I understand that if I use a FET as a source follower, the signal will be slightly attenuated due to the fact that there is some small inherent resistance in the FET, creating a voltage divider effect between the FET's internal resistance and the source resistor Rs.

In the student manual for 'The Art of Electronics' (Horowitz), he shows a diagram that implies using a current source in the place of Rs can create a circuit with no attenuation. As is the case with many diagrams in this book, his explanations kind of glaze over what is going on, without going into great detail.

In this particular situation, he's aiming to have 2 mA Id current flow. He picked the 1.4k resistor from the curve of ∆Id vs ∆Vgs given this current requirement - making Vgs = -2.8V.

In the diagram, he traces his reasoning: (1) Here drops Vgs, (2) so same current also drops Vgs here ... so Vout = Vin.

I get why Vgs drops across these resistors, but I don't understand how he arrives at the conclusion that Vout = Vin. In particular, I don't see why the voltage at the source of the top FET should be equal to Vin+Vgs.

Can anyone shed some light on this confusion?

Here's the diagram:

enter image description here


First, \$v_{in}\$ is an AC signal voltage while \$V_{GS}\$ is a DC bias voltage. These are treated separately.

From a small-signal perspective, the current source (lower FET) is effectively an open circuit so there is effectively no voltage division for the AC signal. This is why \$v_{in}\$ appears at the output node unattenuated (assuming the output node is connected to an effectively open circuit).

From a DC bias perspective, the gate of the top FET is at (presumably) zero volts so the source, which must be more positive than the gate, must be at 2.8V (using the values in the book and assuming the FETs are identical).

However, note that this is not \$V_{GS}\$ since, in fact, \$V_{GS}\$ for both FETs is -2.8V. In other words, the voltage at the source of the top FET is $$v_{in} - V_{GS}$$


Nice circuit. To answer your question:

First of all lets agree on the basics: This kind of FET conducts when \$V_{GS}\$ is zero, and the current diminishes when the gate starts being negative with respect to the source (\$V_{GS}<0\$), down to a point where it is turned off.

Secondly, it is assumed that both FETs are identical, so that the same \$V_{GS}\$ produces pretty much the same current on both FETs.

The bottom FET is basically a current sink, designed to sink 2mA (but exactly how much it sinks is not critical to how the circuit works, because it will all cancel out, as long as the FETs are matched and the resistors are identical). The resulting \$V_{GS}\$ is -2.8V (note that the gate is tied to -15V). This is the same voltage dropped across the resistor: \$V_{RESISTOR} = -V_{GS}\$. Again, this exact value is not critical, it could have been -2.5V, or -3.5V, etc.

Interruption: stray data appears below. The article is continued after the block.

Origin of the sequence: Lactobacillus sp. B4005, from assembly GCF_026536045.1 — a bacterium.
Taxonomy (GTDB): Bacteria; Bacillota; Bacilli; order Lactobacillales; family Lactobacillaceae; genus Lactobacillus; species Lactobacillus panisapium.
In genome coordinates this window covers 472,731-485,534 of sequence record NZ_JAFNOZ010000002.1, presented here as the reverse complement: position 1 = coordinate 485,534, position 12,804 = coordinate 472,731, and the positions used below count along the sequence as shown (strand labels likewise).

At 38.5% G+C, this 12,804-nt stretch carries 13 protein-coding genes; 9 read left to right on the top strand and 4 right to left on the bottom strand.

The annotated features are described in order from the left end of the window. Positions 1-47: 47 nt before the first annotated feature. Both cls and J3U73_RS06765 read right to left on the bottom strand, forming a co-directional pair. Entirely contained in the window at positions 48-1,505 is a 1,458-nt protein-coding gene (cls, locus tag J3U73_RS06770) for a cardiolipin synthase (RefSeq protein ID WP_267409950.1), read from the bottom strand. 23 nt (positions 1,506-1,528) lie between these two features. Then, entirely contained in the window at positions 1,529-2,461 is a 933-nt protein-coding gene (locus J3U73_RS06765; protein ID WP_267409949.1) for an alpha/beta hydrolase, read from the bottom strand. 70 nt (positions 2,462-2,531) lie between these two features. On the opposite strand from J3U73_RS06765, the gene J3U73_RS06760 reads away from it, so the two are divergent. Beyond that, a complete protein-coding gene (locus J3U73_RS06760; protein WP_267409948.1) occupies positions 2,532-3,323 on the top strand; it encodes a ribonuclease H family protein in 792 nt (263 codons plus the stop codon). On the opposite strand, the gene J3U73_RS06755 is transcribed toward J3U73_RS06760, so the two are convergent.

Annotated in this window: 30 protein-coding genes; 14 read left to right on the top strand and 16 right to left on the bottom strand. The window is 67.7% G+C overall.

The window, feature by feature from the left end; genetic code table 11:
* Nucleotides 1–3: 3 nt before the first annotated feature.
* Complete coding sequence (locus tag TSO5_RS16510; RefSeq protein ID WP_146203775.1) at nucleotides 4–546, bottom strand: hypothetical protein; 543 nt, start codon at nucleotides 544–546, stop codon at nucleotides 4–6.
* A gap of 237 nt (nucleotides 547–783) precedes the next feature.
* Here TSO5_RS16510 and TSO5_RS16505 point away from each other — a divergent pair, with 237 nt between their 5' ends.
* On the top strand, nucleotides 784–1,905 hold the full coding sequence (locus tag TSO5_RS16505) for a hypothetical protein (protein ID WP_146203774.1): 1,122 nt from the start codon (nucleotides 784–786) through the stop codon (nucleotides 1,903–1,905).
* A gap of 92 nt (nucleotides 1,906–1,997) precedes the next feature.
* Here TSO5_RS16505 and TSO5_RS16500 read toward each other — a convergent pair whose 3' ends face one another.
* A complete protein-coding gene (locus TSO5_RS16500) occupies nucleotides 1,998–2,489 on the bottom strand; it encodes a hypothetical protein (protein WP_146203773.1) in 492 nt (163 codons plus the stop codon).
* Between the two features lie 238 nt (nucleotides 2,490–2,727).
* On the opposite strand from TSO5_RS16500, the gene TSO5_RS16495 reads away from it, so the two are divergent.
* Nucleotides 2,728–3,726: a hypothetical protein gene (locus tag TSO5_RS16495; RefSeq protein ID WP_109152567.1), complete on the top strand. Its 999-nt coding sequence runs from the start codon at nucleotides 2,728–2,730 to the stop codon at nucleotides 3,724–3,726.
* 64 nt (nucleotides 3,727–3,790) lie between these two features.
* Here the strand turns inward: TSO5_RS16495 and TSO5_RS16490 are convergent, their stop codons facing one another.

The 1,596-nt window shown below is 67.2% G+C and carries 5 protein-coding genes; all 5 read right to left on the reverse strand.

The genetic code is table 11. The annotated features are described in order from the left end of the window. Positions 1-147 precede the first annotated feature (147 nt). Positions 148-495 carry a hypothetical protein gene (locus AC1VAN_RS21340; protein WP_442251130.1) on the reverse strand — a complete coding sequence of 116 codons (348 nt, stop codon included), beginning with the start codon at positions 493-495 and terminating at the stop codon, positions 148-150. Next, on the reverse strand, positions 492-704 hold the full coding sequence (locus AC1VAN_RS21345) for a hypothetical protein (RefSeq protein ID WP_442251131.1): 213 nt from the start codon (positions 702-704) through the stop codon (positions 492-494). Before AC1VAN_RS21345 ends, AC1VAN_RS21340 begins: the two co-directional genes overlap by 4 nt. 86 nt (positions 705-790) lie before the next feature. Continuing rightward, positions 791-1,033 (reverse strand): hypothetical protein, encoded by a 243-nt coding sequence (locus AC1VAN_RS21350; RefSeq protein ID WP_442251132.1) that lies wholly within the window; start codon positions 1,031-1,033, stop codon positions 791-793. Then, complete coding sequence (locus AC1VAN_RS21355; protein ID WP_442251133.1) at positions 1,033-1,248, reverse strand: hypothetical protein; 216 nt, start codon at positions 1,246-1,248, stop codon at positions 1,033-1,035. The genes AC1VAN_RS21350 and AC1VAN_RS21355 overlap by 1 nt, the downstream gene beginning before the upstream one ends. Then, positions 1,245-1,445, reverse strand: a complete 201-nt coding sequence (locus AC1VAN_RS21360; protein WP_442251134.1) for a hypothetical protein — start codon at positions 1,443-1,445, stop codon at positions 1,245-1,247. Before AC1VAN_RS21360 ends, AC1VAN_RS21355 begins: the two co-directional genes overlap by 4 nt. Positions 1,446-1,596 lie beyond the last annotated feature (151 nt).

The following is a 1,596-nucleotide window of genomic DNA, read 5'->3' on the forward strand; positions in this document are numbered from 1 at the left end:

We don't know yet the voltage of its drain (which is the same as \$V_{OUT}\$).

The top FET must also be conducting 2mA, and since it is identical to the bottom FET, then we know its \$V_{GS} = -2.8V\$.

So \$V_{IN}\$ first goes up one \$-V_{GS}\$ (we're at its source now, and I say "up" because we're subtracting a negative number, so the actual voltage goes "up"), and comes back down the same amount because of the resistor, that must be dropping the same voltage as the bottom resistor (because they share the same current), which we know is equal to \$V_{GS}\$.

In summary: $$V_{OUT} = V_{IN}-V_{GS}-V_{RESISTOR} $$ $$V_{OUT} = V_{IN}-V_{GS}-(-V_{GS})$$ $$\therefore V_{OUT} = V_{IN}$$

So there you go.

PS: Note that there was a typo in the book, because it says that the source of the upper FET is \$V_{IN}+V_{GS}\$, but this is not exactly true: $$V_{S} = V_{S}+(V_{G}-V_{G})$$ $$V_{S} = (V_{S}-V_{G})+V_{G}$$ $$V_{S} = V_{SG}+V_{G}$$ $$V_{S} = V_{G}-V_{GS} $$ $$\therefore V_{S} = V_{IN}-V_{GS}$$

As a final remark, note that the output impedance is now 1.4k, instead of 1/gm for the simpler source follower with Rs, so the next stage should have an input impedance of at least a few tens of k's. Analyzing this circuit for bandwidth would be an interesting exercise.

  • \$\begingroup\$ The circuit looks like buffer isn't it? \$\endgroup\$ – Unknown123 Mar 15 '18 at 7:40

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